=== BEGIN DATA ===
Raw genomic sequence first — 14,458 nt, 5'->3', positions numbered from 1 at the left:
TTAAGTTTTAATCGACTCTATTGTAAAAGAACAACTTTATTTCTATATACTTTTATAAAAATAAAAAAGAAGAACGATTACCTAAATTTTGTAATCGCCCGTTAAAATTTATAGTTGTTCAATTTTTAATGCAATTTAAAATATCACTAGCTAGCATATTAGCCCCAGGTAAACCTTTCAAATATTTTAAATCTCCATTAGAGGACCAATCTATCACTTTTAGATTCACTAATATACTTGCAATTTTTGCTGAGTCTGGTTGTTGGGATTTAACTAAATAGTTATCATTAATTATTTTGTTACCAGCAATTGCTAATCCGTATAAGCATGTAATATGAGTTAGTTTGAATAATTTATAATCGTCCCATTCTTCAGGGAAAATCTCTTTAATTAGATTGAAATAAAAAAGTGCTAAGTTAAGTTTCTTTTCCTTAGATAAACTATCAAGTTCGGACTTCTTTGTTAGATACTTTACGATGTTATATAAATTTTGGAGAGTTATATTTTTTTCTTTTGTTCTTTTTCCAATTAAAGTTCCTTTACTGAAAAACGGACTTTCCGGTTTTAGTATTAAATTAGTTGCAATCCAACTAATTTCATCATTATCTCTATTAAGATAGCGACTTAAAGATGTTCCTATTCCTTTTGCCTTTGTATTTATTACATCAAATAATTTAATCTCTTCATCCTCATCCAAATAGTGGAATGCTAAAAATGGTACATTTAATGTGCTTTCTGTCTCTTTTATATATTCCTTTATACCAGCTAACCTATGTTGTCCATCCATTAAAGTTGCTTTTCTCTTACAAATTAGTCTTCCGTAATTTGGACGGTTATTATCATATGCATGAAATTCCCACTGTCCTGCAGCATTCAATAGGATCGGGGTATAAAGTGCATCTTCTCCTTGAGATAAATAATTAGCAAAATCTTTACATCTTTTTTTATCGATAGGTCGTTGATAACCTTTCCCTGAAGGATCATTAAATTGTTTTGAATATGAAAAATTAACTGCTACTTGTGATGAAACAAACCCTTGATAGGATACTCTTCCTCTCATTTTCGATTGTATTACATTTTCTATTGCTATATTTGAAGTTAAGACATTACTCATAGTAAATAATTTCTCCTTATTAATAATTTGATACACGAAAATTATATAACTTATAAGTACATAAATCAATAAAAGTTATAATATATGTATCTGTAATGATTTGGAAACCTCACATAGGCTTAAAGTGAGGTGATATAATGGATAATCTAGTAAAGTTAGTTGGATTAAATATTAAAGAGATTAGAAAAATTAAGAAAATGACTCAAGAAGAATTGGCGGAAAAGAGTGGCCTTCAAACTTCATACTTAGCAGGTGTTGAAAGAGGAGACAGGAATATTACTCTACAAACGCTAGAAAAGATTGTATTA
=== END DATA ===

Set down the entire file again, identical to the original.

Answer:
Raw genomic sequence first — 14,458 nt, 5'->3', positions numbered from 1 at the left:
TTAAGTTTTAATCGACTCTATTGTAAAAGAACAACTTTATTTCTATATACTTTTATAAAAATAAAAAAGAAGAACGATTACCTAAATTTTGTAATCGCCCGTTAAAATTTATAGTTGTTCAATTTTTAATGCAATTTAAAATATCACTAGCTAGCATATTAGCCCCAGGTAAACCTTTCAAATATTTTAAATCTCCATTAGAGGACCAATCTATCACTTTTAGATTCACTAATATACTTGCAATTTTTGCTGAGTCTGGTTGTTGGGATTTAACTAAATAGTTATCATTAATTATTTTGTTACCAGCAATTGCTAATCCGTATAAGCATGTAATATGAGTTAGTTTGAATAATTTATAATCGTCCCATTCTTCAGGGAAAATCTCTTTAATTAGATTGAAATAAAAAAGTGCTAAGTTAAGTTTCTTTTCCTTAGATAAACTATCAAGTTCGGACTTCTTTGTTAGATACTTTACGATGTTATATAAATTTTGGAGAGTTATATTTTTTTCTTTTGTTCTTTTTCCAATTAAAGTTCCTTTACTGAAAAACGGACTTTCCGGTTTTAGTATTAAATTAGTTGCAATCCAACTAATTTCATCATTATCTCTATTAAGATAGCGACTTAAAGATGTTCCTATTCCTTTTGCCTTTGTATTTATTACATCAAATAATTTAATCTCTTCATCCTCATCCAAATAGTGGAATGCTAAAAATGGTACATTTAATGTGCTTTCTGTCTCTTTTATATATTCCTTTATACCAGCTAACCTATGTTGTCCATCCATTAAAGTTGCTTTTCTCTTACAAATTAGTCTTCCGTAATTTGGACGGTTATTATCATATGCATGAAATTCCCACTGTCCTGCAGCATTCAATAGGATCGGGGTATAAAGTGCATCTTCTCCTTGAGATAAATAATTAGCAAAATCTTTACATCTTTTTTTATCGATAGGTCGTTGATAACCTTTCCCTGAAGGATCATTAAATTGTTTTGAATATGAAAAATTAACTGCTACTTGTGATGAAACAAACCCTTGATAGGATACTCTTCCTCTCATTTTCGATTGTATTACATTTTCTATTGCTATATTTGAAGTTAAGACATTACTCATAGTAAATAATTTCTCCTTATTAATAATTTGATACACGAAAATTATATAACTTATAAGTACATAAATCAATAAAAGTTATAATATATGTATCTGTAATGATTTGGAAACCTCACATAGGCTTAAAGTGAGGTGATATAATGGATAATCTAGTAAAGTTAGTTGGATTAAATATTAAAGAGATTAGAAAAATTAAGAAAATGACTCAAGAAGAATTGGCGGAAAAGAGTGGCCTTCAAACTTCATACTTAGCAGGTGTTGAAAGAGGAGACAGGAATATTACTCTACAAACGCTAGAAAAGATTGTATTA